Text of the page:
People came to this frontier to become what they could not become elsewhere - heroes and millionaires. The early, undeveloped economy caused many inconveniences. Certain common tasks required a great deal of time to complete. Many Chinese workers took advantage of this entrepreneurial opportunity by providing a service that dramatically enhanced the quality of life. Providing this service was no trivial task, but involved tedious repetition, painstaking attention to detail, and often consumed most of their waking hours in a small room in front of the same machine. Nevertheless, their hard work did pay off. Some became wealthy and soon the Chinese referred to this place as the Gold Mountain. Yet their frugal industriousness incited others, particularly the Westerners who had arrived earlier. This triggered a period of systematic abuse and humiliation targeting the Chinese. Legal constraints were created in an attempt to put these Chinese workers out of work. Individual Chinese workers were harassed and sometimes physically assaulted. Mob lynching followed.
This narrative seems incredibly familiar (see Constance’s presentation from SoP II), but the year is 1870. And I am, of course, talking about the genesis of the Chinese laundry-shops (“yi-shan-guan”) during and after the California Gold Rush (see “The Chinese in America” by Iris Chang, 2003).
During the Gold Rush, dirty laundry was routinely shipped to Hong Kong (among other Asian cities) partly because laundry was seen as demeaning domestic work that burly beardy miners should not perform. The turn-around time for this process was 4 months. By the end of the 1800s, almost 1 in every 3 Chinese workers worked in a laundry-shop. Laws were enacted in 1870 that tried to cripple Chinese laundry businesses (as well as preventing the Chinese from gaining US citizenship - which effectively barred them from voting). Documented mob lynching and pillaging of Chinatowns occurred in 1871 and 1877.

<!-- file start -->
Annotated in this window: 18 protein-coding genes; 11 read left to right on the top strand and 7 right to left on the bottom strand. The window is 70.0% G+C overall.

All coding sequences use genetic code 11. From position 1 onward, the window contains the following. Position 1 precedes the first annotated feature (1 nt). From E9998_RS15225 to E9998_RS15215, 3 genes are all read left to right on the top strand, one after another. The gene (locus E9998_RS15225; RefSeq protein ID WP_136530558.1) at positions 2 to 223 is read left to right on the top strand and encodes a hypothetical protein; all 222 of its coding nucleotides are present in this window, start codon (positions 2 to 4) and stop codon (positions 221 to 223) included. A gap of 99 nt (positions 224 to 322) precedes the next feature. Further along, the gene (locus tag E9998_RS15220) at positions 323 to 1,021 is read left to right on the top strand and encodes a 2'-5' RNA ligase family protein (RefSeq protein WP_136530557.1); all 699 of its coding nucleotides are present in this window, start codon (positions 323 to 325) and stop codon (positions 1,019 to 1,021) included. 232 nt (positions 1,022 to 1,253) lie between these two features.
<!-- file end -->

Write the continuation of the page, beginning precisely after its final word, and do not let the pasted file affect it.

Of course, the story of prejudice against the Chinese during the 1800s is far more complex and nuanced than stemming from just the laundry workers. And, of course, the parallel that I’m trying to draw isn’t perfect. But the juxtaposition of this historical narrative with the much more recent narrative we typically tell about “Chinese” gold farmers reveals its disturbing metaphors and framings. The contemporary narrative starts to feel too much like the historical one - Chinese immigrant workers being harassed and murdered by Westerners who feel they alone can arbitrate what constitutes acceptable labor.
Yet, like many MMO players, I too have experienced the other side of this “industriousness”. Recently in WoW, I ran into an Undead Mage in Hearthglen who frost-AE farmed the non-elites (literally 10-12 at a time). As a frost mage myself (on the Alliance side), I attempted the same trick. The first time I tried, the Undead Mage pulled elites into my Blizzard range in an attempt to kill me. I escaped. The second time I tried, a stealthed Undead Rogue turned his PvP flag on as he walked into my Blizzard, thus setting off my PvP flag. Another Undead Rogue then backstabbed me. Using a variety of ice blocks, blinks, and ice barriers, I somehow managed to survive that as well.
As I recovered and pondered how to exact revenge against these 3 gold farmers, I realized that in my mind I had instinctively cast them as Chinese gold farmers. And in return, they had probably instinctively cast me as the white leisure player. And in this mesh of historical and contemporary racial narratives, I found myself pondering what it really meant to be Chinese-American … because somehow, in this land of Elves and Orcs, I suddenly felt more Chinese than I usually do in the real world.
(I’d like to thank Jerry Kang for seeding this thread in my mind at SoP II.)